The American Craftsman WorkShop #16: Sheet Goods Organizer

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Blog entry by Todd A. Clippinger posted 01-04-2010 10:09 PM 4102 reads 7 times favorited 22 comments Add to Favorites Watch
« Part 15: Reorganizing the Shop - Complete (this round) Part 16 of The American Craftsman WorkShop series Part 17: Clearing the Lumber Shelves »

Increased Efficiency Through Better Organization

My shop environment is always shifting and evolving. The goal is to create an efficient space to work in.

My shop is not large by business or commercial standards and many hobbyists enjoy a work space as large as mine. But large shop or small, as a business I have to focus on efficiency to make money.

A Couple of Problems

One of the biggest offenders for this disorderly disaster was storage for sheet goods.

The goal is not to become a warehouse for materials but there will always be a certain amount of material left over from jobs. I have to admit it is nice having scrap material to create a template or throw together a small project without making a purchase.

Another problem is the pile of material that I consider active. It is that leaning pile of stock that I am working from for current projects. I notice that over time many of the pieces are no longer in active status but become stagnant and they should be put on the shelf or culled out.

My most recent effort addressed the storage problem for sheet goods. This was also next to the last wall that stood as bare studs and insulation so that needed to be addressed as well.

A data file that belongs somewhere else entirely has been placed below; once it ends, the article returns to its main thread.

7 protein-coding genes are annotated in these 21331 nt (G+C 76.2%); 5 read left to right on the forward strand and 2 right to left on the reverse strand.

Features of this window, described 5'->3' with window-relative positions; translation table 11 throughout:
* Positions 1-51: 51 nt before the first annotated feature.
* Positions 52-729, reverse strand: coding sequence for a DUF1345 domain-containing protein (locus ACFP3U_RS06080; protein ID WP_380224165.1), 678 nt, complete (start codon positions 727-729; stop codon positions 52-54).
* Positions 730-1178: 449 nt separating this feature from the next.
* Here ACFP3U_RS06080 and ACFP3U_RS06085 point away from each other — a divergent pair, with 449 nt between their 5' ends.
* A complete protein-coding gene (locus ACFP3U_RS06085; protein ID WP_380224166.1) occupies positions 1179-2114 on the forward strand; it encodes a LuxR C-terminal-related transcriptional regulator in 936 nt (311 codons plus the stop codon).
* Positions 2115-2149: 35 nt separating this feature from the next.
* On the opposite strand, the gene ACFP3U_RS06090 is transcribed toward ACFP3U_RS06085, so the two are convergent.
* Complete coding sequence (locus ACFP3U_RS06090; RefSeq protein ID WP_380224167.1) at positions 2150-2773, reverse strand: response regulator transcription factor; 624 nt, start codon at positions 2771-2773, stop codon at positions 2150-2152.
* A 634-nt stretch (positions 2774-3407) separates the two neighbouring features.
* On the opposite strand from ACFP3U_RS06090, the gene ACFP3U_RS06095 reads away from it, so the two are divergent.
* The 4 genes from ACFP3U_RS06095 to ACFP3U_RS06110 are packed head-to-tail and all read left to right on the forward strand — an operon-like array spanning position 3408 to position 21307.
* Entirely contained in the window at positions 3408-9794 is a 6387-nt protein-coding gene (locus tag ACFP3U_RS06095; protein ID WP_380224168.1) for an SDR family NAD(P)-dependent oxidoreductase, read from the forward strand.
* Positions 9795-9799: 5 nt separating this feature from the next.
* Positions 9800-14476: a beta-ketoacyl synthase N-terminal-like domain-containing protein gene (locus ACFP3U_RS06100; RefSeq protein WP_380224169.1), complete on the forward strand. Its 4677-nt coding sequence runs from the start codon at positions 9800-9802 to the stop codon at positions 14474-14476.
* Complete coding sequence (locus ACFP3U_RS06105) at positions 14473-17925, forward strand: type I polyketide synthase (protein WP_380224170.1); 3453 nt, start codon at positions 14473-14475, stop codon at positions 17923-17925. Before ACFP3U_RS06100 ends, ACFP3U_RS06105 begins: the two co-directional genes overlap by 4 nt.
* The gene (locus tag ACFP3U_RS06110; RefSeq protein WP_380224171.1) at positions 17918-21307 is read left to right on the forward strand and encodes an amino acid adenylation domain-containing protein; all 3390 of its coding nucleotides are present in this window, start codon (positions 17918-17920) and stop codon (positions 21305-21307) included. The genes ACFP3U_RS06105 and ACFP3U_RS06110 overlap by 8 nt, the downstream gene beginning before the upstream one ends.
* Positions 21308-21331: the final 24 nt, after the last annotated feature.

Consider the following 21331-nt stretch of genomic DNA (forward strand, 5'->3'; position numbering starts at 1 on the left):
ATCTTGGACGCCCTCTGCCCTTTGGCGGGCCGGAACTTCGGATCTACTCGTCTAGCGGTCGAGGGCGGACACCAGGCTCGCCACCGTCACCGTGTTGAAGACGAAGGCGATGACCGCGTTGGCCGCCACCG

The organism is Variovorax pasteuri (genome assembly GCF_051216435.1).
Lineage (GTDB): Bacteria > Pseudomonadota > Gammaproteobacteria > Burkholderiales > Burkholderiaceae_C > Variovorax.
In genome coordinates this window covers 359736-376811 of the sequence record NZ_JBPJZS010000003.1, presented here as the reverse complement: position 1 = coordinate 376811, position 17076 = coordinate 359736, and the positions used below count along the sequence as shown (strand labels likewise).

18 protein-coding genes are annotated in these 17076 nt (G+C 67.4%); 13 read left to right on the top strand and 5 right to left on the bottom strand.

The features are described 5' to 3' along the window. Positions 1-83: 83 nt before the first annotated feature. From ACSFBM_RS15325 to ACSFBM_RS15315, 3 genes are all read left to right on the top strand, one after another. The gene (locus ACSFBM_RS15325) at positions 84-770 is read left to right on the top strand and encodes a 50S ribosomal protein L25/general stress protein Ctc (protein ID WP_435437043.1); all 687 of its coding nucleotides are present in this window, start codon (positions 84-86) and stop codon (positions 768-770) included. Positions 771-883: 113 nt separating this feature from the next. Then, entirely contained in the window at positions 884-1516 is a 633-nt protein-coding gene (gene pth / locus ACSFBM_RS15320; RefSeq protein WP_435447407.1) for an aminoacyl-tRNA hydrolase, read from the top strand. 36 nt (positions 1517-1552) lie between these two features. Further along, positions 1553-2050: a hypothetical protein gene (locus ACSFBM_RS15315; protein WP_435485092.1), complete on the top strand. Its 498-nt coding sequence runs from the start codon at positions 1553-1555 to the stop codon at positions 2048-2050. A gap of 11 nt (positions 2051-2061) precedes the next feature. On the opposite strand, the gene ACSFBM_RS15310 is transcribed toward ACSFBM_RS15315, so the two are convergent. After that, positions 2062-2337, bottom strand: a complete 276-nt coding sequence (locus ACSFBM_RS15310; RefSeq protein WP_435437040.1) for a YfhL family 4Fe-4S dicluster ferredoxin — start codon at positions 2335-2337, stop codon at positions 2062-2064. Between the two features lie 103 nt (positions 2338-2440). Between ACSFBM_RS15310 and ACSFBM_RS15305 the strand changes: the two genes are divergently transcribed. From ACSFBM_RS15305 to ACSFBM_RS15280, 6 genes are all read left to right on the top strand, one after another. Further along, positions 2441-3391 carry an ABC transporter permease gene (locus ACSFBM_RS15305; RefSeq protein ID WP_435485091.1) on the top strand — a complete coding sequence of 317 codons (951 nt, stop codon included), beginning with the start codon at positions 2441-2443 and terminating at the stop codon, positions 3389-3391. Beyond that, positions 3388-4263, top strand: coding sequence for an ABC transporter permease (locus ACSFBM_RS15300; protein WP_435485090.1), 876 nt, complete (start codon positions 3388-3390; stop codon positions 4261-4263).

Here are a couple shots of my corner of shame. The clamps on the floor are already in their new home from a previous improvement project seen here.



Maximizing Efficient Use of Available Space

The problem with this storage area is that there is a lot of unused space vertically. I decided that an organizer system would be a good way to contain the usable left over sheet stock.

First I installed 1/2” plywood on the wall. This wall gets a lot of material and equipment like ladders stacked against it so I did not want to use sheetrock because it will be abused.

I was left with a space between the wall and lumber storage rack that was 45” wide. My ceiling is a little over 10’ high (10’ studs with bottom plate and double top plate.)

I divided the space into thirds left to right and this gives 15” for each section. The outside wall is left for full sheets and long stock. The organizer is placed to the left.

The organizer is 32” deep on the inside. The top two sections are for pieces up to 50” and 62” tall. The smaller cubbies on the bottom are of various sizes at 44”, 32”, 27” (approx.) If material sticks out some that is OK. I determined the best dimensions to minimize waste and material purchase.

I find that the 50” and 62” cubbies are good for storing my shop help.